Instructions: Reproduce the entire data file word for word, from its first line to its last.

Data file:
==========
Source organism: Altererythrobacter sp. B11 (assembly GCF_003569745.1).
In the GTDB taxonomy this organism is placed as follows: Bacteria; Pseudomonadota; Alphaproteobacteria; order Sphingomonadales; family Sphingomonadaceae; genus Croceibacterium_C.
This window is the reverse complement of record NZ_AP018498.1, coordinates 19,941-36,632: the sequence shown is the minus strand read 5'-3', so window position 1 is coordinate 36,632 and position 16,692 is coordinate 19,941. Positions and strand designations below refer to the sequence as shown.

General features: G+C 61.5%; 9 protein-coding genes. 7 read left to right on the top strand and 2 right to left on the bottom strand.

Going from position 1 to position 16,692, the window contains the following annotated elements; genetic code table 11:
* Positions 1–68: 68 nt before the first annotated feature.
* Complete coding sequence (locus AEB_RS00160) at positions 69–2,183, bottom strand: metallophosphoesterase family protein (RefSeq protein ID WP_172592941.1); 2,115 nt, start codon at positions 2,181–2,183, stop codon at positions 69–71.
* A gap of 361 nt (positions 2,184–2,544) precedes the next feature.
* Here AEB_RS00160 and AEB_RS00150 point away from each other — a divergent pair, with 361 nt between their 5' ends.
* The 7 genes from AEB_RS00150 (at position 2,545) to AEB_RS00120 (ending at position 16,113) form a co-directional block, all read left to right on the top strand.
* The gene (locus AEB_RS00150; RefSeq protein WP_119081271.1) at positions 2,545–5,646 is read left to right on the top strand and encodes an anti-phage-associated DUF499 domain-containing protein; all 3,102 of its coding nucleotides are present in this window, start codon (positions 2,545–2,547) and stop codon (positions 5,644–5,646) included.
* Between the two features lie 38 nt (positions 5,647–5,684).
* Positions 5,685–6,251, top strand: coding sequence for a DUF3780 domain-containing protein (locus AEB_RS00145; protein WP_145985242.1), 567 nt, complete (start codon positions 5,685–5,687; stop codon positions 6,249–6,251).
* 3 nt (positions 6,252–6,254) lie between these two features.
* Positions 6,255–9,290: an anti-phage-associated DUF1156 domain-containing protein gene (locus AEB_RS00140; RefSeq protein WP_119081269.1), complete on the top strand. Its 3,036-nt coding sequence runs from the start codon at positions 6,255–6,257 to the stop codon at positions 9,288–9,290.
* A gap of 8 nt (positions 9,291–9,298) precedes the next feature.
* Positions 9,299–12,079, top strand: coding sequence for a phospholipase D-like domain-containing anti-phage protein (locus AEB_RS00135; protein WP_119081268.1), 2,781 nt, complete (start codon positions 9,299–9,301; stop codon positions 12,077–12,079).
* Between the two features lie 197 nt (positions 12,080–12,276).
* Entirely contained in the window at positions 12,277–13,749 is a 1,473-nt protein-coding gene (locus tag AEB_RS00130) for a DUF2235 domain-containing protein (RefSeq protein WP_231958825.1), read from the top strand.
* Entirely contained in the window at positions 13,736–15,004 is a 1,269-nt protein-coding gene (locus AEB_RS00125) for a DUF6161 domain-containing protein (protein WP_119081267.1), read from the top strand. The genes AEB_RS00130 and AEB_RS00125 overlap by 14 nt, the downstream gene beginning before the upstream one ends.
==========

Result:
Source organism: Altererythrobacter sp. B11 (assembly GCF_003569745.1).
In the GTDB taxonomy this organism is placed as follows: Bacteria; Pseudomonadota; Alphaproteobacteria; order Sphingomonadales; family Sphingomonadaceae; genus Croceibacterium_C.
This window is the reverse complement of record NZ_AP018498.1, coordinates 19,941-36,632: the sequence shown is the minus strand read 5'-3', so window position 1 is coordinate 36,632 and position 16,692 is coordinate 19,941. Positions and strand designations below refer to the sequence as shown.

General features: G+C 61.5%; 9 protein-coding genes. 7 read left to right on the top strand and 2 right to left on the bottom strand.

Going from position 1 to position 16,692, the window contains the following annotated elements; genetic code table 11:
* Positions 1–68: 68 nt before the first annotated feature.
* Complete coding sequence (locus AEB_RS00160) at positions 69–2,183, bottom strand: metallophosphoesterase family protein (RefSeq protein ID WP_172592941.1); 2,115 nt, start codon at positions 2,181–2,183, stop codon at positions 69–71.
* A gap of 361 nt (positions 2,184–2,544) precedes the next feature.
* Here AEB_RS00160 and AEB_RS00150 point away from each other — a divergent pair, with 361 nt between their 5' ends.
* The 7 genes from AEB_RS00150 (at position 2,545) to AEB_RS00120 (ending at position 16,113) form a co-directional block, all read left to right on the top strand.
* The gene (locus AEB_RS00150; RefSeq protein WP_119081271.1) at positions 2,545–5,646 is read left to right on the top strand and encodes an anti-phage-associated DUF499 domain-containing protein; all 3,102 of its coding nucleotides are present in this window, start codon (positions 2,545–2,547) and stop codon (positions 5,644–5,646) included.
* Between the two features lie 38 nt (positions 5,647–5,684).
* Positions 5,685–6,251, top strand: coding sequence for a DUF3780 domain-containing protein (locus AEB_RS00145; protein WP_145985242.1), 567 nt, complete (start codon positions 5,685–5,687; stop codon positions 6,249–6,251).
* 3 nt (positions 6,252–6,254) lie between these two features.
* Positions 6,255–9,290: an anti-phage-associated DUF1156 domain-containing protein gene (locus AEB_RS00140; RefSeq protein WP_119081269.1), complete on the top strand. Its 3,036-nt coding sequence runs from the start codon at positions 6,255–6,257 to the stop codon at positions 9,288–9,290.
* A gap of 8 nt (positions 9,291–9,298) precedes the next feature.
* Positions 9,299–12,079, top strand: coding sequence for a phospholipase D-like domain-containing anti-phage protein (locus AEB_RS00135; protein WP_119081268.1), 2,781 nt, complete (start codon positions 9,299–9,301; stop codon positions 12,077–12,079).
* Between the two features lie 197 nt (positions 12,080–12,276).
* Entirely contained in the window at positions 12,277–13,749 is a 1,473-nt protein-coding gene (locus tag AEB_RS00130) for a DUF2235 domain-containing protein (RefSeq protein WP_231958825.1), read from the top strand.
* Entirely contained in the window at positions 13,736–15,004 is a 1,269-nt protein-coding gene (locus AEB_RS00125) for a DUF6161 domain-containing protein (protein WP_119081267.1), read from the top strand. The genes AEB_RS00130 and AEB_RS00125 overlap by 14 nt, the downstream gene beginning before the upstream one ends.